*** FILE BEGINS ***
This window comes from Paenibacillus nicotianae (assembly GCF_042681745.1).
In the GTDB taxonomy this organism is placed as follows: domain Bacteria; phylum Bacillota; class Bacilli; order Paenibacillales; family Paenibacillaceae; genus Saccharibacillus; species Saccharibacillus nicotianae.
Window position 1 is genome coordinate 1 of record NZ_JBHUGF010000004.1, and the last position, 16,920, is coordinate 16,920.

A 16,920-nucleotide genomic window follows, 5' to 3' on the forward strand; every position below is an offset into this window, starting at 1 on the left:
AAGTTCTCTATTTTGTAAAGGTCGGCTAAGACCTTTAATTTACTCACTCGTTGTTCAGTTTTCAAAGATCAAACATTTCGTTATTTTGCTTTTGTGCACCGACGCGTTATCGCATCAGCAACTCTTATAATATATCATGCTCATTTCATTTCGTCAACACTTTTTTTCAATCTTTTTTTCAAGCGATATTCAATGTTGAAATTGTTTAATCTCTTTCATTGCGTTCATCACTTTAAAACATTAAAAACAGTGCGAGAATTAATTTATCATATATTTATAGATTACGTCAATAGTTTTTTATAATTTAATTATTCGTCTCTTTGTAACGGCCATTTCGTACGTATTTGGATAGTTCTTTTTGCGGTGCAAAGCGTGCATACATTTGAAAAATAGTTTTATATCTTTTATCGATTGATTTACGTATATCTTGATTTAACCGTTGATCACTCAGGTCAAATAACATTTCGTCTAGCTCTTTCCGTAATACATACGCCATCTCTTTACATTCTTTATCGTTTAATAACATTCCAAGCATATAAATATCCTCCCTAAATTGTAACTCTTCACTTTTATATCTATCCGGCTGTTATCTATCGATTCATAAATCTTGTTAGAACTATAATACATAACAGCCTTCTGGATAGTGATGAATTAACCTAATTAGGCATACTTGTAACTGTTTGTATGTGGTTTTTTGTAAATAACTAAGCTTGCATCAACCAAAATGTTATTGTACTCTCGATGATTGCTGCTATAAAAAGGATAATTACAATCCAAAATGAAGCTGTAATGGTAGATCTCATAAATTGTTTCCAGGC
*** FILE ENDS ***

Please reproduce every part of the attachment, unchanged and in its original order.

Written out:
This window comes from Paenibacillus nicotianae (assembly GCF_042681745.1).
In the GTDB taxonomy this organism is placed as follows: domain Bacteria; phylum Bacillota; class Bacilli; order Paenibacillales; family Paenibacillaceae; genus Saccharibacillus; species Saccharibacillus nicotianae.
Window position 1 is genome coordinate 1 of record NZ_JBHUGF010000004.1, and the last position, 16,920, is coordinate 16,920.

A 16,920-nucleotide genomic window follows, 5' to 3' on the forward strand; every position below is an offset into this window, starting at 1 on the left:
AAGTTCTCTATTTTGTAAAGGTCGGCTAAGACCTTTAATTTACTCACTCGTTGTTCAGTTTTCAAAGATCAAACATTTCGTTATTTTGCTTTTGTGCACCGACGCGTTATCGCATCAGCAACTCTTATAATATATCATGCTCATTTCATTTCGTCAACACTTTTTTTCAATCTTTTTTTCAAGCGATATTCAATGTTGAAATTGTTTAATCTCTTTCATTGCGTTCATCACTTTAAAACATTAAAAACAGTGCGAGAATTAATTTATCATATATTTATAGATTACGTCAATAGTTTTTTATAATTTAATTATTCGTCTCTTTGTAACGGCCATTTCGTACGTATTTGGATAGTTCTTTTTGCGGTGCAAAGCGTGCATACATTTGAAAAATAGTTTTATATCTTTTATCGATTGATTTACGTATATCTTGATTTAACCGTTGATCACTCAGGTCAAATAACATTTCGTCTAGCTCTTTCCGTAATACATACGCCATCTCTTTACATTCTTTATCGTTTAATAACATTCCAAGCATATAAATATCCTCCCTAAATTGTAACTCTTCACTTTTATATCTATCCGGCTGTTATCTATCGATTCATAAATCTTGTTAGAACTATAATACATAACAGCCTTCTGGATAGTGATGAATTAACCTAATTAGGCATACTTGTAACTGTTTGTATGTGGTTTTTTGTAAATAACTAAGCTTGCATCAACCAAAATGTTATTGTACTCTCGATGATTGCTGCTATAAAAAGGATAATTACAATCCAAAATGAAGCTGTAATGGTAGATCTCATAAATTGTTTCCAGGC